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Water Exercises for Bad Ankles

author image Meredith Crilly
Meredith C. has worked as a nutrition educator, chef and community health projects since 2011. She received a Bachelor of Science in nutrition from the University of Tennessee and is currently completing an MS/DI program in nutrition.
Water Exercises for Bad Ankles
Three women are in a pool doing water aerobics. Photo Credit kzenon/iStock/Getty Images

If your ankles are weak or recovering from injury, you may be looking for low-impact exercises to strengthen them. Water exercises can be both helpful and enjoyable. Water provides support and exercising in water is a gentle way to gain strength in the ankles. The buoyancy of water supports the ankles and lessens strain on the joint, encouraging free movement. The natural resistance provided by water also acts as a resistance force to build muscle strength.

Improving Flexibility Through Circles

For a basic exercise, start by sitting in the water with your back supported and straighten your knee. While holding your knee straight, bend the ankle and point the toes. Reverse the movement to point them back towards the ceiling. After you're comfortable with this movement, perform ankle circles. Move your ankles in a circular motion, first in one direction and then the other. Perform 10 repetitions or fewer if you start feeling pain.

Stretch Your Outer Calf Muscles

This exercise builds strength in the outer calf muscles that connects to the ankle, and helps build strength. Place both palms on the side of the pool wall standing straight up. Put one leg behind you, keeping your heel pressed to the floor and the leg extended without bending your knee. This position looks like a lunge and should be a slow exercise. When you're in the position, bend your elbows and lean forward. Repeat several times on both sides.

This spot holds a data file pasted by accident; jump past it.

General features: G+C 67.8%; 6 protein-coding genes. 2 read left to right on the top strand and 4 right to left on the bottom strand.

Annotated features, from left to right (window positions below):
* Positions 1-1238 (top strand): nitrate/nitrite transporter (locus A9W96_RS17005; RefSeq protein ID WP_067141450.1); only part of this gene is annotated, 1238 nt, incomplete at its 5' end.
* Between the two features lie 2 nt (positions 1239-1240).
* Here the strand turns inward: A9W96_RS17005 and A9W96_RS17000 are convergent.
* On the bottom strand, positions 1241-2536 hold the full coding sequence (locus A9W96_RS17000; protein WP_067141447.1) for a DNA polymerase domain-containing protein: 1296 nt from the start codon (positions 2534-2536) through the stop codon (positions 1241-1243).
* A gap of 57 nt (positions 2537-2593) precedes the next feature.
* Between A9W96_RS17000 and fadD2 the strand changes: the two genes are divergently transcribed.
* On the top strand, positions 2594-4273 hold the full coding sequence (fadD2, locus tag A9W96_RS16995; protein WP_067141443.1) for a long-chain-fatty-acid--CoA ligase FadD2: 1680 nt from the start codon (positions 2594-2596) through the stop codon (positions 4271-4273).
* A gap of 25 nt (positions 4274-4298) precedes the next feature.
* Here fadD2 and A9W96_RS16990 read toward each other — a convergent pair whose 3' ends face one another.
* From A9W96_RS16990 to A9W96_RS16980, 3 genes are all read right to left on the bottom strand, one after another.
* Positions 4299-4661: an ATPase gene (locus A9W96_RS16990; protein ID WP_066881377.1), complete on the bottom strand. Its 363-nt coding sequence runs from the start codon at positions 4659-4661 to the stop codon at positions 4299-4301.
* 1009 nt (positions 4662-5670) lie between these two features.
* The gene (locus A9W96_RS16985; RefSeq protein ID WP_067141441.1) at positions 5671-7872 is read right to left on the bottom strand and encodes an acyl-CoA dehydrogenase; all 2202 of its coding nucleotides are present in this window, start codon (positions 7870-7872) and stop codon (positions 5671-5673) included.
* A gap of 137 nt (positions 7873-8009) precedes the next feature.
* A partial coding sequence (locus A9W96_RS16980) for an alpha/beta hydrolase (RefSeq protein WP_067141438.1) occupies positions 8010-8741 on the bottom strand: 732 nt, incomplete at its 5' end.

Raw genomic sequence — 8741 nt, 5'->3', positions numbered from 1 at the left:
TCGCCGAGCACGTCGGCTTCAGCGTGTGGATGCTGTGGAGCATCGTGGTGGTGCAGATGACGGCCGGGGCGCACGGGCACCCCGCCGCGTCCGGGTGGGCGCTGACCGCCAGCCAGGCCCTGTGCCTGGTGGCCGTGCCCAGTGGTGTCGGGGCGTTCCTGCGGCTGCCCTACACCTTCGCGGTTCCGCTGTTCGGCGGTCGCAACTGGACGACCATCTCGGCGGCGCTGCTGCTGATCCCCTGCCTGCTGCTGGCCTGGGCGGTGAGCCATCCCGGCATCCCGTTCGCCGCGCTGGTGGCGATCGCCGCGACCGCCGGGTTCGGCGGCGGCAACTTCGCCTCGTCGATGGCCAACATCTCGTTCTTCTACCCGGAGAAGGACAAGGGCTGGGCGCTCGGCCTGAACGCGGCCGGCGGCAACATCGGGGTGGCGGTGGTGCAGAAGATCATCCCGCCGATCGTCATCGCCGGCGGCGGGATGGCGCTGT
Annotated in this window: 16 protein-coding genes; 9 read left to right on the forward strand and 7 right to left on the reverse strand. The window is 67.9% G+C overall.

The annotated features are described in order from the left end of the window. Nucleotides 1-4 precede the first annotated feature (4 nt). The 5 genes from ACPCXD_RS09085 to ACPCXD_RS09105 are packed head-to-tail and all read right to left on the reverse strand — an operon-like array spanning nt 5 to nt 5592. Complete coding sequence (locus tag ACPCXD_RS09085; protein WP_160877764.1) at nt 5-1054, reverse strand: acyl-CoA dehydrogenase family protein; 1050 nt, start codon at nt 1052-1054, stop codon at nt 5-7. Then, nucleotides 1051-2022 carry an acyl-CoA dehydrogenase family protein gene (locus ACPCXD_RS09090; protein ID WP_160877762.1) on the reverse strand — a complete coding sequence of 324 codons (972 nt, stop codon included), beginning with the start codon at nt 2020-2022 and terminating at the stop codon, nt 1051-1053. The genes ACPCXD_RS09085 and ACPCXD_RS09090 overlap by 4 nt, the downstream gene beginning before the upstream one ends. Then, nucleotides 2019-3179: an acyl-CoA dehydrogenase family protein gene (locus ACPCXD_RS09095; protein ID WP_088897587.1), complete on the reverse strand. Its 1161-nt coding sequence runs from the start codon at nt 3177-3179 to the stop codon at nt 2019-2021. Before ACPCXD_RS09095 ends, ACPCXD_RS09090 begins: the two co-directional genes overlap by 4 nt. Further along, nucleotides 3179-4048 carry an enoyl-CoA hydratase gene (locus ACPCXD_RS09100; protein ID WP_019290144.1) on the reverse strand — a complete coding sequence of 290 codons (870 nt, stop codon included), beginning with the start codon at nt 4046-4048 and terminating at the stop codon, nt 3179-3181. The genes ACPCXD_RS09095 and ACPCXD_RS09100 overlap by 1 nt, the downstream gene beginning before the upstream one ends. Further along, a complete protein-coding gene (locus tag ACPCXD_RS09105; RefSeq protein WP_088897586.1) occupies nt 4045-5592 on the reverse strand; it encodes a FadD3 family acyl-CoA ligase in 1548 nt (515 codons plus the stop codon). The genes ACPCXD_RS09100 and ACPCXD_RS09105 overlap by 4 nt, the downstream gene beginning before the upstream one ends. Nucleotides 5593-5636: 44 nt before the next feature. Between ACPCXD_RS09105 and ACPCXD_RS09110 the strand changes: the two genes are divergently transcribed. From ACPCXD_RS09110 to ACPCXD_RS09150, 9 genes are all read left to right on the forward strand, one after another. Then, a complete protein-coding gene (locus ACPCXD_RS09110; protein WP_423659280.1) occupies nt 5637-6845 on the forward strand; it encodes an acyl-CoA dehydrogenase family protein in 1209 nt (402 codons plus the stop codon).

Raise Your Heels

One simple exercise that improves ankle strength is the heel raise. Stand straight up in the pool and flex your feet to stand on the balls of your feet. Raise your heels slowly and then lower down gently. This simple exercise can be repeated as tolerated. While you can perform this exercise on dry land, the water provides greater resistance for your ankles. Perform this exercise periodically throughout the workout to improve ankle strength.

Jumping for Increased Stability

This final exercise is beneficial for weak ankles. Hopping strengthens the ankle muscles as well as the tendons and ligaments surrounding the ankle. However, performing this exercise on dry land can be high-impact, potentially damaging your ankles. The cushioning protection of the water makes this an important strengthening exercise with lower impact than dry land. Stand up straight and slowly bend your knees. Hop about a foot forwards, trying to make the motion fluid. Hop the length of the shallow end of the pool or less if feeling fatigue.

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